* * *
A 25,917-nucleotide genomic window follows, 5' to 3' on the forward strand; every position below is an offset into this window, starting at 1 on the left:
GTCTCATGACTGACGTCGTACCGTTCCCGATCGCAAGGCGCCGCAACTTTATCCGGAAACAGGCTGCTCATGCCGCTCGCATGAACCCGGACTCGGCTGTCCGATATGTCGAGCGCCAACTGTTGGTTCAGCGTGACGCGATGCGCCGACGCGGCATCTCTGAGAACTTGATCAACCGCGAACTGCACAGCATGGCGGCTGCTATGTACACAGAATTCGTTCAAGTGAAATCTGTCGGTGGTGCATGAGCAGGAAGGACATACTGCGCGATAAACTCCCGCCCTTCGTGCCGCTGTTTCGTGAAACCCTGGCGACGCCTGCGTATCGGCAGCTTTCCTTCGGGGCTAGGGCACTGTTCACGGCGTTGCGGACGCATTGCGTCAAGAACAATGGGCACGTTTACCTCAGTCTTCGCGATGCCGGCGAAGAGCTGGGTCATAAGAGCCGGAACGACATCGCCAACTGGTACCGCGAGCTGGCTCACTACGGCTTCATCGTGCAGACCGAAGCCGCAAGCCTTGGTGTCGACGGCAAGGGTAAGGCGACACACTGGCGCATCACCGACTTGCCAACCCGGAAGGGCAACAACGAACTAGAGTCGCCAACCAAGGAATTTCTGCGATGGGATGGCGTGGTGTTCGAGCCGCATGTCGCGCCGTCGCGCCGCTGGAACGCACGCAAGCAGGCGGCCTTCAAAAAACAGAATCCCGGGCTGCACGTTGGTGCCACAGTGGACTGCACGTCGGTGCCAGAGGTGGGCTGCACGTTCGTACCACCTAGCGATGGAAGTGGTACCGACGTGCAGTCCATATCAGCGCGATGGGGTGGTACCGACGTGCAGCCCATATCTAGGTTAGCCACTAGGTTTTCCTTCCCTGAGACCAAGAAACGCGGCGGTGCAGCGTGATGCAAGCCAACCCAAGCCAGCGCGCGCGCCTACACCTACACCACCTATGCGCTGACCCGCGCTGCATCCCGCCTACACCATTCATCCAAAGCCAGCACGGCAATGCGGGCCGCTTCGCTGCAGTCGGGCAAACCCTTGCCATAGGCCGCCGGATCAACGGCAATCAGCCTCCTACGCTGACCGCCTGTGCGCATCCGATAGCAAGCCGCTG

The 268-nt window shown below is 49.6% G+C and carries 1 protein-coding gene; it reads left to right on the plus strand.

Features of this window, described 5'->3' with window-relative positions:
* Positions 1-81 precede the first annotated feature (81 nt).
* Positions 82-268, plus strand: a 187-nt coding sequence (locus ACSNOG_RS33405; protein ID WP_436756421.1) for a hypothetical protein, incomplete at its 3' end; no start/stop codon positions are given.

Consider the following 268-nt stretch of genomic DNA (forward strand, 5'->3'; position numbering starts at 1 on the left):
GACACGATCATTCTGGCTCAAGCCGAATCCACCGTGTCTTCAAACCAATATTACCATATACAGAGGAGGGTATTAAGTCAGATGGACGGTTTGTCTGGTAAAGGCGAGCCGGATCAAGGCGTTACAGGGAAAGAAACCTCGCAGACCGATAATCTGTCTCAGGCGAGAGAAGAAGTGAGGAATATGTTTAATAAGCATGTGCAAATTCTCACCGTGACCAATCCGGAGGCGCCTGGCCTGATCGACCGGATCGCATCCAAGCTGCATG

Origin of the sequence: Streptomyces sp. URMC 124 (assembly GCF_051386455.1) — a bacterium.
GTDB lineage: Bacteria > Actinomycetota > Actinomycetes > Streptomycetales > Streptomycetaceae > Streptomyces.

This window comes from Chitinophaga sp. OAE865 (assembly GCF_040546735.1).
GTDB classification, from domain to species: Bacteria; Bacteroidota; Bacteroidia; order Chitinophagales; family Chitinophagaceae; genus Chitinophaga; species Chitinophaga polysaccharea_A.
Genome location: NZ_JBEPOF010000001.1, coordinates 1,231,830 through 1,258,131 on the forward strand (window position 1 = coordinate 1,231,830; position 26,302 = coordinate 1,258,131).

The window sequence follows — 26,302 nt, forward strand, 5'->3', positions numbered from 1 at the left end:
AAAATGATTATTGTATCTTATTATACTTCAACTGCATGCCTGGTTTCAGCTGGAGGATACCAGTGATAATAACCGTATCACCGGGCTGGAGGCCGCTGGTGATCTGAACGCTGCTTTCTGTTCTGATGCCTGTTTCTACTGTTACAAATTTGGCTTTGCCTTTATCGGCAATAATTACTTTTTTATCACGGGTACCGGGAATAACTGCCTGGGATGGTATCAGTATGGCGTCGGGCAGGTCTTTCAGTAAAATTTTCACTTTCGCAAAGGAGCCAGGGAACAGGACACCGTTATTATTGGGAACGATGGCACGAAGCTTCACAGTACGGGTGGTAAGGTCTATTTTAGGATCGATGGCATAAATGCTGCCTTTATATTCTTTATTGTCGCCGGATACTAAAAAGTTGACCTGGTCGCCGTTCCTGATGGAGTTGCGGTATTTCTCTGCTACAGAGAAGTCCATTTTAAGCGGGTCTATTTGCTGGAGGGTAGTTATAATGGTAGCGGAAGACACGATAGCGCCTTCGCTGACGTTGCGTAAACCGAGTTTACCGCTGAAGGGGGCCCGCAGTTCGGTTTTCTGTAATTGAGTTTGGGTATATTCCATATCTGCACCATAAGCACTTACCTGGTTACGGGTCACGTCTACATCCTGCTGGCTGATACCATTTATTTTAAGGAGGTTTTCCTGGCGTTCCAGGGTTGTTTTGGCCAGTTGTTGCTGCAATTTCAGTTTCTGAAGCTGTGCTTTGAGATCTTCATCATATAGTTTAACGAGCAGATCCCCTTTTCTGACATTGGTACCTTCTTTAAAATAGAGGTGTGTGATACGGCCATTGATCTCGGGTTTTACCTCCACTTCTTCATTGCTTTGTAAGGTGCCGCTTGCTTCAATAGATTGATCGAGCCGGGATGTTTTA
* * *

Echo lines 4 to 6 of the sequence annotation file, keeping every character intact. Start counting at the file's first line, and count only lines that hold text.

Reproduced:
Features of this window, described 5'->3' with window-relative positions:
* Positions 1-81 precede the first annotated feature (81 nt).
* Positions 82-268, plus strand: a 187-nt coding sequence (locus ACSNOG_RS33405; protein ID WP_436756421.1) for a hypothetical protein, incomplete at its 3' end; no start/stop codon positions are given.